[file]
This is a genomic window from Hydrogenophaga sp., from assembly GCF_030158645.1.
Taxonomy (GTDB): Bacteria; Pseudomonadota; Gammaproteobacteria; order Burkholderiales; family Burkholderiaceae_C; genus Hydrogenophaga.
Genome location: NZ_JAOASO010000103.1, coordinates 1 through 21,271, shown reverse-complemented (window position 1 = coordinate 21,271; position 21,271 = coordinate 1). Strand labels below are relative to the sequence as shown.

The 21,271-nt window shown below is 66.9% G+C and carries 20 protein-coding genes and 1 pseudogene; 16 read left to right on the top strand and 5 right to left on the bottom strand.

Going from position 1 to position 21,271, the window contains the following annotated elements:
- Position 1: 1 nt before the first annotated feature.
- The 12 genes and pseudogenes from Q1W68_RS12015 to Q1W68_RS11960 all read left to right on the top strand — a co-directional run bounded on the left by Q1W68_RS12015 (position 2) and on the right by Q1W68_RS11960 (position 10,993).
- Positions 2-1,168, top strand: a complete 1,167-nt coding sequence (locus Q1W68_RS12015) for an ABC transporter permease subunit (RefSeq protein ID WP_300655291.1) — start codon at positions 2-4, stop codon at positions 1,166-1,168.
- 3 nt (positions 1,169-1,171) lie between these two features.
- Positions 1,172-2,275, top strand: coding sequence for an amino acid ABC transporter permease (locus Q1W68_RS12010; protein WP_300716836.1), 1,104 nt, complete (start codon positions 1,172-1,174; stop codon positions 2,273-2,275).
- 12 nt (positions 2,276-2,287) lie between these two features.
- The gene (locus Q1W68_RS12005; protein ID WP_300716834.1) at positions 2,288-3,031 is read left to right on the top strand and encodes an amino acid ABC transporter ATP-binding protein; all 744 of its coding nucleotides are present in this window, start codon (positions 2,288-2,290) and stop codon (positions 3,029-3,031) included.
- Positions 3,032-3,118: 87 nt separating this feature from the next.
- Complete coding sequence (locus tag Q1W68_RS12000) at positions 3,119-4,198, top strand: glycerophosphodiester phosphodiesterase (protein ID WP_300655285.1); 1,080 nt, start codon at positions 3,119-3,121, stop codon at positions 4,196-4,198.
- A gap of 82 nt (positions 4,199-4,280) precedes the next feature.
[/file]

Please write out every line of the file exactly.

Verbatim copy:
This is a genomic window from Hydrogenophaga sp., from assembly GCF_030158645.1.
Taxonomy (GTDB): Bacteria; Pseudomonadota; Gammaproteobacteria; order Burkholderiales; family Burkholderiaceae_C; genus Hydrogenophaga.
Genome location: NZ_JAOASO010000103.1, coordinates 1 through 21,271, shown reverse-complemented (window position 1 = coordinate 21,271; position 21,271 = coordinate 1). Strand labels below are relative to the sequence as shown.

The 21,271-nt window shown below is 66.9% G+C and carries 20 protein-coding genes and 1 pseudogene; 16 read left to right on the top strand and 5 right to left on the bottom strand.

Going from position 1 to position 21,271, the window contains the following annotated elements:
- Position 1: 1 nt before the first annotated feature.
- The 12 genes and pseudogenes from Q1W68_RS12015 to Q1W68_RS11960 all read left to right on the top strand — a co-directional run bounded on the left by Q1W68_RS12015 (position 2) and on the right by Q1W68_RS11960 (position 10,993).
- Positions 2-1,168, top strand: a complete 1,167-nt coding sequence (locus Q1W68_RS12015) for an ABC transporter permease subunit (RefSeq protein ID WP_300655291.1) — start codon at positions 2-4, stop codon at positions 1,166-1,168.
- 3 nt (positions 1,169-1,171) lie between these two features.
- Positions 1,172-2,275, top strand: coding sequence for an amino acid ABC transporter permease (locus Q1W68_RS12010; protein WP_300716836.1), 1,104 nt, complete (start codon positions 1,172-1,174; stop codon positions 2,273-2,275).
- 12 nt (positions 2,276-2,287) lie between these two features.
- The gene (locus Q1W68_RS12005; protein ID WP_300716834.1) at positions 2,288-3,031 is read left to right on the top strand and encodes an amino acid ABC transporter ATP-binding protein; all 744 of its coding nucleotides are present in this window, start codon (positions 2,288-2,290) and stop codon (positions 3,029-3,031) included.
- Positions 3,032-3,118: 87 nt separating this feature from the next.
- Complete coding sequence (locus tag Q1W68_RS12000) at positions 3,119-4,198, top strand: glycerophosphodiester phosphodiesterase (protein ID WP_300655285.1); 1,080 nt, start codon at positions 3,119-3,121, stop codon at positions 4,196-4,198.
- A gap of 82 nt (positions 4,199-4,280) precedes the next feature.